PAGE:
Lewis Wind proposes removing 53 turbines from the original 234, but increasing the installed capacity of the remaining 181 machines, giving a total installed capacity of 652 MW compared to the original 702 MW. Western Isles Council supported the original proposal, provided the company look again at the siting of 25 turbines. David Hodkinson from AMEC says that concerns about the turbines related to future plans for housing and school development and closeness to shielings and heritage trails. As a result, 21 turbines were deleted from the plans, plus a further 32 to reduce the impacts on birds.
The company predicts the project will support some 400 jobs during the four year construction program. The local community will benefit from more than £3 million a year from rental and crofter payments. In addition, the Outer Hebrides community is to be offered the opportunity of a 15% stake in the wind farm as an alternative to the more usual community benefit payment.
"Our revised proposal results from an additional two years of sustained effort from a team dedicated to the development of a wind farm that will kick start the Outer Hebrides renewable industry, assisting in the fight against depopulation and providing major economic benefits while being more acceptable to environmental groups," says Hodkinson. "Importantly, the proposal is still large enough to justify the construction of a large grid interconnector [with the mainland], so vital to the Outer Hebrides if its renewable energy aspirations are to be met."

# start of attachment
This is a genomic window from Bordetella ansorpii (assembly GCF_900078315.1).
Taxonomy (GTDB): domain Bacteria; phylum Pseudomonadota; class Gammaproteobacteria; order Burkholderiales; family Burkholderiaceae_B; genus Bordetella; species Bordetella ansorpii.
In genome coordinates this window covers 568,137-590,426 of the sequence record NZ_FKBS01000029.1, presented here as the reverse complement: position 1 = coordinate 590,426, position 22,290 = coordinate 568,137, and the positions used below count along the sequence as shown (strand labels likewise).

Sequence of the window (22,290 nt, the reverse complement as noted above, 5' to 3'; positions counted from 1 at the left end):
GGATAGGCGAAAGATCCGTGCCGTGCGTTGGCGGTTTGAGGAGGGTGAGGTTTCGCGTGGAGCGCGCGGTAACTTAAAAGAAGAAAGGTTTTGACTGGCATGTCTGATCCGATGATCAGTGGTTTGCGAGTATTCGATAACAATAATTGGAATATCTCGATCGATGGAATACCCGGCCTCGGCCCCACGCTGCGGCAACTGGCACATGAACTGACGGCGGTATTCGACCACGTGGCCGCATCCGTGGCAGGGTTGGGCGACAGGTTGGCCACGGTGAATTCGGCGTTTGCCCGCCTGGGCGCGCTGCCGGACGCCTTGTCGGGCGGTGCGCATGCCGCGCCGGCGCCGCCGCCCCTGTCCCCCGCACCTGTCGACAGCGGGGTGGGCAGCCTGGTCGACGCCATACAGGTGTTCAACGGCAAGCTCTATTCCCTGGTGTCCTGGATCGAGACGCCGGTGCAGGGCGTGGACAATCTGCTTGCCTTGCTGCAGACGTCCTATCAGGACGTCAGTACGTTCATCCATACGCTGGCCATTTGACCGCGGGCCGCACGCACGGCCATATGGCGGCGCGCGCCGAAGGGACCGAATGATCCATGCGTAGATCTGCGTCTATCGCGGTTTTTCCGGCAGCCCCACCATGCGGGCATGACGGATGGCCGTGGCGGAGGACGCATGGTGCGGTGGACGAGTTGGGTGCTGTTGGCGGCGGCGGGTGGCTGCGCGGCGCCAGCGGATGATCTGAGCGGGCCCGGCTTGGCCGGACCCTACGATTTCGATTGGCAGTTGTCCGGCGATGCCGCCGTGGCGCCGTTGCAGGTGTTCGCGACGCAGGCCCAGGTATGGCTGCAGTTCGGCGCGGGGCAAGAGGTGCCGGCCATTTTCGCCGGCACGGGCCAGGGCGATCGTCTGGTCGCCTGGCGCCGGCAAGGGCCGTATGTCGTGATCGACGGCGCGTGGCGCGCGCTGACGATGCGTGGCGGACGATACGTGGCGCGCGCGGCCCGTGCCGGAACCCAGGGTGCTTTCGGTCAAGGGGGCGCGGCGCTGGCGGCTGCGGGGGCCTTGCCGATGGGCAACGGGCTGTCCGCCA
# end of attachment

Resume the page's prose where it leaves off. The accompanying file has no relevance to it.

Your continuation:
The Royal Society for the Protection of Birds (RSPB) says it remains enormously concerned about the wind farm's impact on wildlife. Even before the group had studied the detail of the revised environmental statement, it stated that the proposal raises "serious issues of compliance with EU environmental legislation."
Alasdair Morrison, member of the Scottish parliament for the Western Isles, attacks RSPB, claiming it has had a disproportionate profile in the discussions to date. "Indeed, on a personal level I have found the approach of the RSPB to be less than straightforward and honest," he says. Morrison wants to see the Western Isles at the forefront of a European renewable energy revolution and believes that the project will assist in the islands' future prosperity.